Equity To Be India’s Best-Returning Asset Class In A Decade: Morgan Stanley
Equity is expected to be the best-returning asset class in the country in the coming decade even as average returns remain lower than in the past 25 years, Morgan Stanley India said in a report that was released today.
“Equity returns can be powerfully mean reverting,” Ridham Desai, managing director at the investment banking and financial services firm, told reporters. “The returns are likely to reverse to long-term mean levels at around 16-17 percent over the next decade, owing to improvement in corporate earnings and gross domestic product growth.”
Over the next five years, corporate earnings are expected to grow at a compound annual growth rate of 20 percent. “The worst is behind us, so we will see stellar growth from corporate banks,” Desai said, suggesting the beginning of an earnings cycle.
That comes in the backdrop of a continuous decline in equity returns over the past 25 years, which touched their lowest three-year moving average of 12.5 percent between Oct. 2013 and June 2015, according to Morgan Stanley. That only improved marginally to 13 percent in the period between July 2015 to date, as banks reported losses due to large non-performing loans.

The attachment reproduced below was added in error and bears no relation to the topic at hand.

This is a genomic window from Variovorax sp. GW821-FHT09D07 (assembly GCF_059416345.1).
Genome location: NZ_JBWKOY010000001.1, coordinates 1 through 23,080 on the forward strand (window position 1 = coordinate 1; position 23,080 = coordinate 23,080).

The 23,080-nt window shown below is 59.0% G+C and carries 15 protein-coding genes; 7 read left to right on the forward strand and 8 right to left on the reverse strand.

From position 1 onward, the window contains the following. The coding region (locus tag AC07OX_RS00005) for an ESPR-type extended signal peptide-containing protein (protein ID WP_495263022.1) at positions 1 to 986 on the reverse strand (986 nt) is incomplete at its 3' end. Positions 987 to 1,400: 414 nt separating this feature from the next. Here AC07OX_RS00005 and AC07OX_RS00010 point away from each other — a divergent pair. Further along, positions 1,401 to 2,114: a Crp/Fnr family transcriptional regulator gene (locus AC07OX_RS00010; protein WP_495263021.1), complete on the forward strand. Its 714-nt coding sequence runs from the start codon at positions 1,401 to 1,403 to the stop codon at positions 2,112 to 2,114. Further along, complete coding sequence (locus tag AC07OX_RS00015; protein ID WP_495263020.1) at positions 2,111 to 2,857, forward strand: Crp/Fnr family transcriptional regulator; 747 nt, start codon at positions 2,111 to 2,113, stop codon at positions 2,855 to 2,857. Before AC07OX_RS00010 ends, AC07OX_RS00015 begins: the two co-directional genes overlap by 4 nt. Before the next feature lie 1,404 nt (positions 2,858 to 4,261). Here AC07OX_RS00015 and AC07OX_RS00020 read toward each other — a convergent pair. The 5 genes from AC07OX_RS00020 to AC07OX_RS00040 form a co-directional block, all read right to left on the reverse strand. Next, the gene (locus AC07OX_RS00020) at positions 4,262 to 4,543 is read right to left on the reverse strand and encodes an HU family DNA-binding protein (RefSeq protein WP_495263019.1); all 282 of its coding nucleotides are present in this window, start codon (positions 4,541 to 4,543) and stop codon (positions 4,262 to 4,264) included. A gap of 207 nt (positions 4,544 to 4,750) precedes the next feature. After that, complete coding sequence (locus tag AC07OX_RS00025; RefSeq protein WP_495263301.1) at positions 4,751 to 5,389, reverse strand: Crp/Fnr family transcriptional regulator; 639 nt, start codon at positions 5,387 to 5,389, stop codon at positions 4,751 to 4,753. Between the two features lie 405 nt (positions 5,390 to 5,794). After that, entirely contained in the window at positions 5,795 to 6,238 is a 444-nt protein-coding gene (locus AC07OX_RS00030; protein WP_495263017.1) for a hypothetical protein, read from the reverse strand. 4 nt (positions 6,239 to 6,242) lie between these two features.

The country’s GDP, according to the report, will grow at an average of 7 percent over the next ten years to $6 trillion by 2028, with per capita income rising to $4,100, led by higher investments, exports and consumption contributing to growth.
India’s medium-term growth trend will be supported by the interplay of the structurally positive factors of demographics (strong growth in the working age population), reforms (including recent changes to tax laws and India’s digitization drive that can help improve productivity) and globalisation (accelerating productive job opportunities, income and saving).Morgan Stanley Report.
“India’s growth will translate into earnings growth, then you probably get a similar type of outcome for the stock markets,” Desai said. The only caveat, according to him, would be a lower inflation than what has prevailed over the past 25 years, which would slightly reduce nominal rupee returns.